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Fuck.(luckily, I don't live

Fuck.

(luckily, I don't live in or anywhere near the USA)


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Politicians say a lot of

Politicians say a lot of things when they are trying to win an election. In this case, I beleive he is trying to score points with evangelical voters who aren't too enthusiastic on McCain, and may "slide" over with some coaxing. I also think he is still working to dispell the right wing spam email myth that he is Muslim...It was debunked a long time ago, but I still keep hearing it...well, around my parts anyways (big surprise).

And, don't forget...he was recently sharply criticized by some on the religious right for this statement...

Quote:
“And even if we did have only Christians in our midst, if we expelled every non-Christian from the United States of America, whose Christianity would we teach in the schools? Would we go with James Dobson’s, or Al Sharpton’s? Which passages of Scripture should guide our public policy? Should we go with Leviticus, which suggests slavery is okay and that eating shellfish is an abomination? Or we could go with Deuteronomy, which suggests stoning your child if he strays from the faith? Or should we just stick to the Sermon on the Mount - a passage that is so radical that it’s doubtful that our own Defense Department would survive its application?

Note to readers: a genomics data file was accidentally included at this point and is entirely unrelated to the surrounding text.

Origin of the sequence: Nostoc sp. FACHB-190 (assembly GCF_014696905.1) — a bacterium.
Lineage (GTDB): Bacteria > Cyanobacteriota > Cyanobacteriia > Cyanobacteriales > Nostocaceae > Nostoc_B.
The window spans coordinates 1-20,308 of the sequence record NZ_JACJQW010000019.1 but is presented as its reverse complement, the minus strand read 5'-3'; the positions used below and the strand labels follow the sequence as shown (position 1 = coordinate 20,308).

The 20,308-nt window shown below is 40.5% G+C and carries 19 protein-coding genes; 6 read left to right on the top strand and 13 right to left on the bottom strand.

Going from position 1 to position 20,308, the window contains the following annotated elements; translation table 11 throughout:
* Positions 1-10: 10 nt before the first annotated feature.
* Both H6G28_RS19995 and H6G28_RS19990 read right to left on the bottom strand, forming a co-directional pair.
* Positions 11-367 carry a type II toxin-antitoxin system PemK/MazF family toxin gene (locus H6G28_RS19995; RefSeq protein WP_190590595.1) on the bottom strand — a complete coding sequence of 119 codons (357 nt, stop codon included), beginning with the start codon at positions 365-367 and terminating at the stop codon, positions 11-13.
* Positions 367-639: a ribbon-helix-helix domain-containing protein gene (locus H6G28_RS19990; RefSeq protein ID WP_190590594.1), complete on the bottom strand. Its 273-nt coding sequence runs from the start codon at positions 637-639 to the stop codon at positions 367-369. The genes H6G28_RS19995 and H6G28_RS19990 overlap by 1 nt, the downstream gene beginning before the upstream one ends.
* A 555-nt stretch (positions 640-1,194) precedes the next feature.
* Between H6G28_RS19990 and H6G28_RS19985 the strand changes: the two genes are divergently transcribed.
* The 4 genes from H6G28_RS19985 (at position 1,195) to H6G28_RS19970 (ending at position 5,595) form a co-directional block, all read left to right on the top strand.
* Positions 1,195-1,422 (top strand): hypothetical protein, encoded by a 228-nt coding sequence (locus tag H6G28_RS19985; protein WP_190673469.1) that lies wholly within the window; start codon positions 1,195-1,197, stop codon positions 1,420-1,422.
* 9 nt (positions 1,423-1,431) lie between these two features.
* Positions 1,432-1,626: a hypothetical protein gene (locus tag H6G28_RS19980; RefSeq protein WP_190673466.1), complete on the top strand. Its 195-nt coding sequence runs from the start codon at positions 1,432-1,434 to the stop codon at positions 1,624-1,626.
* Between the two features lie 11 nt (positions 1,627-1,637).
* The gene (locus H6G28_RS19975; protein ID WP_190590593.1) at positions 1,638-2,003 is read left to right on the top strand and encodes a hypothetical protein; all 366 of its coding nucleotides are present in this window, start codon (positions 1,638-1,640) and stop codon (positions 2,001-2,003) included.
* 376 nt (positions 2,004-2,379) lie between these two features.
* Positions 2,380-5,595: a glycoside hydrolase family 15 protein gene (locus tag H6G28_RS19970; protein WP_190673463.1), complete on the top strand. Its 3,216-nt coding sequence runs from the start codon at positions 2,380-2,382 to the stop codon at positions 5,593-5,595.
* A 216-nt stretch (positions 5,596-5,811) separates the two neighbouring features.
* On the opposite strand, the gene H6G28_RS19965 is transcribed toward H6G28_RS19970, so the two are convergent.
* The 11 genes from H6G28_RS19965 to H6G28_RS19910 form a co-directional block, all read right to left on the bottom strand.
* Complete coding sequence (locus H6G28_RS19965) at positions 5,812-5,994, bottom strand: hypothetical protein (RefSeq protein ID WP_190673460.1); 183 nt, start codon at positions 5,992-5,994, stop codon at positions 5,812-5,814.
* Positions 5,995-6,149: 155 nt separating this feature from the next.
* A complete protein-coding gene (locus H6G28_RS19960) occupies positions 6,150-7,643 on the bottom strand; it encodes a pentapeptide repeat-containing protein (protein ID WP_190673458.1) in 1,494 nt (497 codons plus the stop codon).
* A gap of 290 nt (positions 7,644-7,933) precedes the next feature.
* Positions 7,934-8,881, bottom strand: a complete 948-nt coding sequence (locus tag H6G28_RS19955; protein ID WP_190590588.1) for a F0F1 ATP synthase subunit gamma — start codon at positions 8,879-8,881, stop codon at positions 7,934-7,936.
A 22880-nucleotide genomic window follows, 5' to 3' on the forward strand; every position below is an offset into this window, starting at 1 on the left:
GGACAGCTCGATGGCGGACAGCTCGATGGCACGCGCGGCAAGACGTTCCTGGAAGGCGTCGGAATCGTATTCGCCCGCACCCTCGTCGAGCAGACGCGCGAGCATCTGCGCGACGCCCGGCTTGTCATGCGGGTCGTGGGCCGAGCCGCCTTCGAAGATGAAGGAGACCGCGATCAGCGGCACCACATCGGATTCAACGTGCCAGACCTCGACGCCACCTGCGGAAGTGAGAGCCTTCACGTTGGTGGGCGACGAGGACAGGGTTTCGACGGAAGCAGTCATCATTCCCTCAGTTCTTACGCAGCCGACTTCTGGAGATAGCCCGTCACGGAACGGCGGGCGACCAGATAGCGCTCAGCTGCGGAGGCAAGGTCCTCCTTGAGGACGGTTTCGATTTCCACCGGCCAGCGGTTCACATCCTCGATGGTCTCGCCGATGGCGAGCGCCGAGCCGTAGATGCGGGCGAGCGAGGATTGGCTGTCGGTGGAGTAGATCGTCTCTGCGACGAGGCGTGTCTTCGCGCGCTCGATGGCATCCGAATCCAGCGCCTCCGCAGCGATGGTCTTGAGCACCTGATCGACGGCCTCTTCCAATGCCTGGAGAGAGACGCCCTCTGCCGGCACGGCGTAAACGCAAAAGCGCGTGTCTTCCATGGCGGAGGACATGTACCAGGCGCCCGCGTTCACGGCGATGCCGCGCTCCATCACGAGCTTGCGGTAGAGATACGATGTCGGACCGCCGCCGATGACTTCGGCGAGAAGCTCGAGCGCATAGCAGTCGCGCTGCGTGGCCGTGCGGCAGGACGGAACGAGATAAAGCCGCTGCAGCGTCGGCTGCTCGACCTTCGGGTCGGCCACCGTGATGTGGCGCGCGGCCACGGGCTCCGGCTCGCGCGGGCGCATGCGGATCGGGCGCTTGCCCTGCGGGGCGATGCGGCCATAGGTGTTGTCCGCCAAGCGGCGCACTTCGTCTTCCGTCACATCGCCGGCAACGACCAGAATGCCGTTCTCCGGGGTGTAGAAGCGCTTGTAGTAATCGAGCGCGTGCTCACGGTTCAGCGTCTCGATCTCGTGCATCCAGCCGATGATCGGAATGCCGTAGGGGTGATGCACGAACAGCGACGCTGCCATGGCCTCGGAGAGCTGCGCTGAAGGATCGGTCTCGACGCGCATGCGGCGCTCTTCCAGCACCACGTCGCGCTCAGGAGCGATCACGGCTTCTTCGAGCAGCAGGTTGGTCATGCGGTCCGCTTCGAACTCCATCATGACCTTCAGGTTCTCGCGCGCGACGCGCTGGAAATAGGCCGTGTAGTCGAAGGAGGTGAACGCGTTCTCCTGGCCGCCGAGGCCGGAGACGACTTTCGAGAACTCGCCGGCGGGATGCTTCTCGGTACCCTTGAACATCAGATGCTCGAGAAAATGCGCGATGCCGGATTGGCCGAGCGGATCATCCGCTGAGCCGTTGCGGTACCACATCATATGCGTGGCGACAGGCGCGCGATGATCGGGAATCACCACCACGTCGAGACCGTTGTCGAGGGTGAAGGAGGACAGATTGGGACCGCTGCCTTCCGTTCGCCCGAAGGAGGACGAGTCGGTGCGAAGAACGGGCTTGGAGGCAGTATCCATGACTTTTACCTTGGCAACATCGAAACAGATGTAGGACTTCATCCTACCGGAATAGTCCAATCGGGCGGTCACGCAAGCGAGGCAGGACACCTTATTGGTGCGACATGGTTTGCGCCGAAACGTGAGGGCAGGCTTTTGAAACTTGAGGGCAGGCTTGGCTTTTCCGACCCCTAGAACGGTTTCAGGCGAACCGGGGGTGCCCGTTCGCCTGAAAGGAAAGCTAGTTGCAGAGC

I like it btw.

Backpeddling?


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It doesn't sound anywhere

It doesn't sound anywhere near as bad as the headline would have you believe, but I'm disappointed with the pandering. Is it so impossible that people would elect someone on the strength of their conviction even if they didn't 100% approve? When are the Democrats going to stop trying to be all things to all people?

To some extent it's necessary. I think the timing of gay rights advocates during the '04 election was piss poor and gave conservatives a slam dunk issue. It may happen again with the ruling in California, but hopefully conservatives will keep their priorities straight (no pun intended) and vote on real issues this time. It sucks to tell people who are being treated like second class citizens to keep quiet for a little longer, but I think their cause would have been better served if they hadn't offered an easy distraction from the many blunders of the Bush administration and waited until after the election to push the issue.

I'm hoping he's just taking a play from Bush's playbook and telling them what they want to hear to further undercut McCain's base. There's a chance it could backfire, but for the time being I think people are so disillusioned with the Republicans that it will go unnoticed. If it does blow up in his face we're screwed. I don't think America or the world at large can take another 4-8 years of Republican "leadership".

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I'm down